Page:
Birds News by Leslie Hurteau, with additional commentary by Nial Moores
On Sunday November 4th and Monday November 5th, some time was spent in the field birdwatching with Dr. Nial Moores, who was visiting Jeju Island for work related reasons. We started Sunday morning off on the east coast, where we looked for a female Canvasback that was spotted earlier in November, presumably the same individual that was in the same area the past two years. After a false start at the wrong spot (oops) we located the Canvasback at a quiet spot in Seongsan wetland where she had been spotted last year. We enjoyed the views until the Canvasback retired on a rock for rest, giving us our cue to move on to Hado wetland, one of the best spots for birdwatching on Jeju.
Link for eBird checklist is here: Seongsan Wetland.
At Hado wetland, we found a wide range of wintering waterfowl including species such as the expected Eastern Spot-billed Ducks, Gadwalls, Common Shelducks, Northern Lapwings, and Black-faced Spoonbills (Jeju is still a good spot for them in winter), and songbirds, such as Pallas’s Reed Buntings, Light-vented Bulbuls, and a couple of Eastern Yellow Wagtails flying over. Black-faced and Masked Bunting calls caught our attention, and we waited patiently for them to show so we could have the chance for a visual comparison. The buntings didn’t cooperate, unfortunately, but while waiting an Eurasian Bittern flew over the reeds giving brief views, and an Eastern Buzzard captured a Green Sandpiper. From the car, Dr. Moores spotted a gull-like bird with a black cap, which may have been the local Caspian Tern (a species in recent winters known to overwinter on the east of Jeju). We couldn’t relocate it, so we decided to move on.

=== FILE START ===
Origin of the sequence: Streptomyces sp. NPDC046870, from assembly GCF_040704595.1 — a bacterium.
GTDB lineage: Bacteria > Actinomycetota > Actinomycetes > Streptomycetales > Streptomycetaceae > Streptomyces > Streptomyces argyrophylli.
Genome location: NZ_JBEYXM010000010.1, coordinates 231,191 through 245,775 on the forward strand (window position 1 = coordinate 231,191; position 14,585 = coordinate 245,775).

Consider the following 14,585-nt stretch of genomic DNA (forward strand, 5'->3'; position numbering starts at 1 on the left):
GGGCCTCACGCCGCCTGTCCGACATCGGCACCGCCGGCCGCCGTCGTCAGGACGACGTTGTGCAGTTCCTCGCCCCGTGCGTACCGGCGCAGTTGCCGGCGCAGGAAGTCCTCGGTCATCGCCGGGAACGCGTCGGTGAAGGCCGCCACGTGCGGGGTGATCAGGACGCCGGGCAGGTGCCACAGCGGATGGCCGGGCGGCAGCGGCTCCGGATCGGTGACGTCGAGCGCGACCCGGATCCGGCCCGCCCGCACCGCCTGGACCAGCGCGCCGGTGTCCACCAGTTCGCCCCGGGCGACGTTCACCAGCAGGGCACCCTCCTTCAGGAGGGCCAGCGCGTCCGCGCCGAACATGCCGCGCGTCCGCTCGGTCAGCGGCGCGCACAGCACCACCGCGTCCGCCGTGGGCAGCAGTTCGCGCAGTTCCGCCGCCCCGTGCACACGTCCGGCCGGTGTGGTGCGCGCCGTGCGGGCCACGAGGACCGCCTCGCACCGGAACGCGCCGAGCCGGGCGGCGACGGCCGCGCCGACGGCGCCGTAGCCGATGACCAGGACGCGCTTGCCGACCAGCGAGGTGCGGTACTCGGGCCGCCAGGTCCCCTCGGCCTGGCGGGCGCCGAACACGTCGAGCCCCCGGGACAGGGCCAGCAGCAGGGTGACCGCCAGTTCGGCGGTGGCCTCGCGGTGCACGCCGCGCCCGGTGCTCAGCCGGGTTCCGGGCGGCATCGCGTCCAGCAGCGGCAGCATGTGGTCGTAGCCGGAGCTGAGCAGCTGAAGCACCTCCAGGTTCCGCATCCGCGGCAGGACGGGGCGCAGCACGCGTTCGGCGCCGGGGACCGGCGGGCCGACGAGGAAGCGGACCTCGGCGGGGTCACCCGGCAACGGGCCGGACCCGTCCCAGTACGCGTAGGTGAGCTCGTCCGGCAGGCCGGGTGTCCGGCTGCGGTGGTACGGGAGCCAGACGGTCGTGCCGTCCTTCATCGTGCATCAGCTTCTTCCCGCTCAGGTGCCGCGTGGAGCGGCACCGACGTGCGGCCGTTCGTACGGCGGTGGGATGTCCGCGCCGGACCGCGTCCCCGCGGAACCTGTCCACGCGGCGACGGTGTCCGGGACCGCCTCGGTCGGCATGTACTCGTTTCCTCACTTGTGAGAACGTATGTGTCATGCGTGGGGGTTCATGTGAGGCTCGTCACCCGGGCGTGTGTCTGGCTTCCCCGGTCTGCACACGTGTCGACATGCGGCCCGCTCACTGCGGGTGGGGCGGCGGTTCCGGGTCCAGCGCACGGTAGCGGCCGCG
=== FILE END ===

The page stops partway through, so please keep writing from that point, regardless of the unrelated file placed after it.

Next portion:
Link for eBird checklist here: Hado Wetland.
From here we moved down along the coast, stopping occasionally to check flocks of gulls and see what shorebirds are on the coast and for any possible seabirds. Mainly Vega Gulls were found, as well as some Taimyr, Slaty-backed, Mongolian, two Saunders’s, and one surprise Common Gull (not so common on Jeju). We made it to Seopjikoji to scan the sea for any interesting seabirds. Unfortunately, aside from two Black-legged Kittiwakes (seen by NM only), and a Pelagic Cormorant or two, there was not much to write home about. So, on we went a bit further to some city parks in downtown Seogwipo, the biggest city on the south coast of Jeju.
Links for eBird checklists are here: Jongdal-ri Breakwater, Jongdal Bay, Seongsan Wetland, and Seopjikoji.
A Scaly-sided Merganser that was in Seogwipo a couple weeks ago (seen by LH) had unfortunately moved on, which left us searching for any interesting buntings along steep slopes heavily shaded by vegetation. A few possible Grey or Tristam’s Buntings were heard, but we decided to move to the last spot, Hanon Crater, which is one of the only places on Jeju where rice is grown. A brief search at dusk came up with another possible Grey Bunting calling, a possible Woodcock seen by NM, and a Tundra Bean Goose heard flying over. It was a quiet ending to a pleasant trip along the east and south coasts of Jeju.
Links for eBird checklists are here: Cheonjiyeon, Geolmae Park, and Hanon Crater.
The next morning was spent on the opposite side of the island, at the Halla Arboretum in Jeju City. We were in search of a Ryukyu Minivet I had spotted there on November 18th. Luck was on our side as within moments of arriving we heard Ryukyu Minivet calls, and soon spotted not one but two individuals (one male and one female) perched high up in a deciduous tree. The views were brief so we continued the search to relocate them. We heard the calls a few more times in different locations, and even had a quick flyover, before the minivets became quiet leaving us with the resident Warbling White-eyes, Brown-eared Bulbuls, Eastern Tits, Pale Thrushes, and two Yellow-browed Warblers.
Further exploring through the forested areas led us to discover three or four Grey Buntings, two of which were seen somewhat well. I had to move on at this point, but Dr. Moores stuck around for a chance to relocate the minivets. He relocated them later in the afternoon, and not just two but a group of seven where the earlier two were spotted, feeding on insects in trees, initially low-down with Eastern Great Tits, and then in the canopy with Warbling White-eyes and Brown-eared Bulbuls. This incredible finding was a perfect ending to a couple days of birdwatching on Jeju Island.
Link for eBird checklist is here: Halla Arboretum.
The sighting of Ryukyu Minivets in Halla Arboretum coincided with 3-4 Ryukyu Minivets seen and photographed in Jeonju on the mainland on the same day, as well as another individual spotted on the south coast of Jeju on November 27th.